DEAR BENNY: Many people talk about how to get rid of a time-share unit. I went to a meeting where the broker wanted $4,000 to assist me. I left the meeting and did not pay anything. A nonprofit organization was having a fundraiser and auction, so I donated the time share to that organization. It sold for $800.
The bidder was happy; the nonprofit was also happy because it received the $800; and I received the tax deduction by way of a statement from the auction organization. –J.Z.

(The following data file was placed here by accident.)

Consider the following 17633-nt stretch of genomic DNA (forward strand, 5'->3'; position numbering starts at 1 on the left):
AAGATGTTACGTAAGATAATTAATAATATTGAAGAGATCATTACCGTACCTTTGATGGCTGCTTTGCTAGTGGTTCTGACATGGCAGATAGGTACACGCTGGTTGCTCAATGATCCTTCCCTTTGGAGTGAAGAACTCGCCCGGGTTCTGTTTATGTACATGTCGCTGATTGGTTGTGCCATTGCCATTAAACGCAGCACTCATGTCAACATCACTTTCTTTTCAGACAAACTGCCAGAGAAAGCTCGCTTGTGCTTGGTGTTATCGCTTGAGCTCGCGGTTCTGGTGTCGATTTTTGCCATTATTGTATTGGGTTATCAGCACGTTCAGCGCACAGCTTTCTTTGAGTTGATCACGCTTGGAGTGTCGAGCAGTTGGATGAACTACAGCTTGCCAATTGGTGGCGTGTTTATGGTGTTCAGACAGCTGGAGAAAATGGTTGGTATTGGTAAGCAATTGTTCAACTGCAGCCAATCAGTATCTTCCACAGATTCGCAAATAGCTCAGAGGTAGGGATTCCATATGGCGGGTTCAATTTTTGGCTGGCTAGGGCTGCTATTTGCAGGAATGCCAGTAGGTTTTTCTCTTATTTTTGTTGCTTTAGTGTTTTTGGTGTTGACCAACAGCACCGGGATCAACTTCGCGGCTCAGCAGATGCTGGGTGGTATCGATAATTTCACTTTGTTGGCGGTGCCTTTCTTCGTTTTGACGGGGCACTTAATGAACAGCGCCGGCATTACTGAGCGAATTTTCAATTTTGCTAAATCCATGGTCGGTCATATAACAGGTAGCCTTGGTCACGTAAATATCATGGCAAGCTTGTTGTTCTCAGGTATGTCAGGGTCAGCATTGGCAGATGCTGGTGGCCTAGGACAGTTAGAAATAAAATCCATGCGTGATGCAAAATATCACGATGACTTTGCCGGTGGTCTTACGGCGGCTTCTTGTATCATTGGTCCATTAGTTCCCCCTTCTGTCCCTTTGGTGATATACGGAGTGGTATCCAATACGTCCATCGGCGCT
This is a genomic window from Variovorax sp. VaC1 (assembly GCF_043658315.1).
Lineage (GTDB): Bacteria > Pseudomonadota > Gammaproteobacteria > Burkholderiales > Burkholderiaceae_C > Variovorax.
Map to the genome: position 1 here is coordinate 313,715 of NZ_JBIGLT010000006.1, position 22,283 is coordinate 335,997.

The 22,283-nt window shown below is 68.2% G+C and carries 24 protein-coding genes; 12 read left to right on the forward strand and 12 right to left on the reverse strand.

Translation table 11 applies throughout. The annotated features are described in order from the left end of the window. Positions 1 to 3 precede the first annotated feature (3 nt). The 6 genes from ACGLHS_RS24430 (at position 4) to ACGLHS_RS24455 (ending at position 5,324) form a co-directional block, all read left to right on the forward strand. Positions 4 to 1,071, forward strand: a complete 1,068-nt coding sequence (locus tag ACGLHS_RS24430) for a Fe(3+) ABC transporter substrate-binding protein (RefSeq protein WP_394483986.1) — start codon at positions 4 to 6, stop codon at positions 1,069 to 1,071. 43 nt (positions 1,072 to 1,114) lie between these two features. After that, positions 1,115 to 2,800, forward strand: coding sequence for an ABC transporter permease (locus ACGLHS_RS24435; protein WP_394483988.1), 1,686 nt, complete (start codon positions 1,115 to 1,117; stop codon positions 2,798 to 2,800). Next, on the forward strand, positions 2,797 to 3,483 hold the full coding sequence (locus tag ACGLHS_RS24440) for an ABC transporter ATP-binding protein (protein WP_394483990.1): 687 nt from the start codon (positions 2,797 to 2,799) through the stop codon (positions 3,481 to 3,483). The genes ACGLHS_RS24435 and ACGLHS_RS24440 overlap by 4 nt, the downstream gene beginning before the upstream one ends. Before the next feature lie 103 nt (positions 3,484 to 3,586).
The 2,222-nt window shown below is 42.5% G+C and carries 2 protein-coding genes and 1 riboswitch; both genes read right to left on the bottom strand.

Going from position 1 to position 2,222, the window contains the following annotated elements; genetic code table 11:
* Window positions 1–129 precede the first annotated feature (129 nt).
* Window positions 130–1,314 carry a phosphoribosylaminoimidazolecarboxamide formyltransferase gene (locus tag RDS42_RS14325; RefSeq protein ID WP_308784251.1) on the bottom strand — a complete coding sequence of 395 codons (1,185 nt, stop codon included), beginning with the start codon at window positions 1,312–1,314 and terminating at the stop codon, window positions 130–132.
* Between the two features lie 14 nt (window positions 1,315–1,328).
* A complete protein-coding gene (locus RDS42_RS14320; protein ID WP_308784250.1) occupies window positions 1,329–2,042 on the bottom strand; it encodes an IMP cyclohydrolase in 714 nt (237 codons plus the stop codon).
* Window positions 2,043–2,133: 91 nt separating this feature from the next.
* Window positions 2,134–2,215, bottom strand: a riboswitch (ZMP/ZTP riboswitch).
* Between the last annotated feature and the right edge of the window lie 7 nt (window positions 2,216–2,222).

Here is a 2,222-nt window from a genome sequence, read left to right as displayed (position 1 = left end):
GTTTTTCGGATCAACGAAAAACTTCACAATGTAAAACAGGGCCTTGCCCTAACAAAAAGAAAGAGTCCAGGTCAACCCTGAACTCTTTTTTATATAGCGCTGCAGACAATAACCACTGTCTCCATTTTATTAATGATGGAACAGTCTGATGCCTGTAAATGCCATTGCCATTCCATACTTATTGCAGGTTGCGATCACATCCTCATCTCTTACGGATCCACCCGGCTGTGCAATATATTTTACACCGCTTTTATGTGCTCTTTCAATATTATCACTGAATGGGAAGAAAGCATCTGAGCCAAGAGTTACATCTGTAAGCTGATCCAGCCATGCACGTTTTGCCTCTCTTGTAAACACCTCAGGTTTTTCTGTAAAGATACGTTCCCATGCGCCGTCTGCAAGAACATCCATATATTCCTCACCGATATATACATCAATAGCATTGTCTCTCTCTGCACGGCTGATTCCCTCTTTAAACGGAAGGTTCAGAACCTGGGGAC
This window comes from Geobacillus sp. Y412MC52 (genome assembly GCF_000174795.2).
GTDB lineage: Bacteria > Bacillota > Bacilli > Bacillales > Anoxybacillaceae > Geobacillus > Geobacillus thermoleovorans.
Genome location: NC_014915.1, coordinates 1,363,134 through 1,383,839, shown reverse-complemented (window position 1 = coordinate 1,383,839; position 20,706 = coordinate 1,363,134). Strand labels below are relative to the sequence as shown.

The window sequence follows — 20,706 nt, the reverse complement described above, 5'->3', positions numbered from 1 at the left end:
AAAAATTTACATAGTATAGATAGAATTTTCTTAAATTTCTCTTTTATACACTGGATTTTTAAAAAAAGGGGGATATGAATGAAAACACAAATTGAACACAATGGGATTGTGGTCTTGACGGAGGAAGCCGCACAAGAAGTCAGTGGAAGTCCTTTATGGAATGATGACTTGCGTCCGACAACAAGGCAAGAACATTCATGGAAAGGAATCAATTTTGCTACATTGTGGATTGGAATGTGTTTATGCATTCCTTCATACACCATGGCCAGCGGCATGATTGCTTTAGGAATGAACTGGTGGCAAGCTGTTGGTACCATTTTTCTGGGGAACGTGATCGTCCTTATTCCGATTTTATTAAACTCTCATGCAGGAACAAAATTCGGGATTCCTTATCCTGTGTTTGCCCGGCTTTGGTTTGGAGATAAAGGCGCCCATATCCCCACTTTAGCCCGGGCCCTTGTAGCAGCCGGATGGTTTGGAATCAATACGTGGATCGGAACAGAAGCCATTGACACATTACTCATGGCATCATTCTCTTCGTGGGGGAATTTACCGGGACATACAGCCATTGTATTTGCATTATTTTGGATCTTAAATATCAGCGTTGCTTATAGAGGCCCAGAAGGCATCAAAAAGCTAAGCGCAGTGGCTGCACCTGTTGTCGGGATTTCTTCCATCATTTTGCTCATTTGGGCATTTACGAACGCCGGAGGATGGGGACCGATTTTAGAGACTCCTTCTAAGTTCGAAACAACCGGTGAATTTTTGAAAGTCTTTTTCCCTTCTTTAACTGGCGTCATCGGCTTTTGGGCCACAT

DEAR J.Z: You may have been lucky, but let me ask a question: What happens if the successful bidder decides not to make any payments to the time share — either the monthly (or quarterly) assessment or payments on the promissory note that you signed when you bought the timeshare?
Your bidder did not sign any legal documents with the lender/time-share developer, so he may not be liable should he be sued. But you signed the documents, and you can be sued.
Furthermore, many nonprofit groups are unwilling to take over a time share, even if it is only to try to auction it off.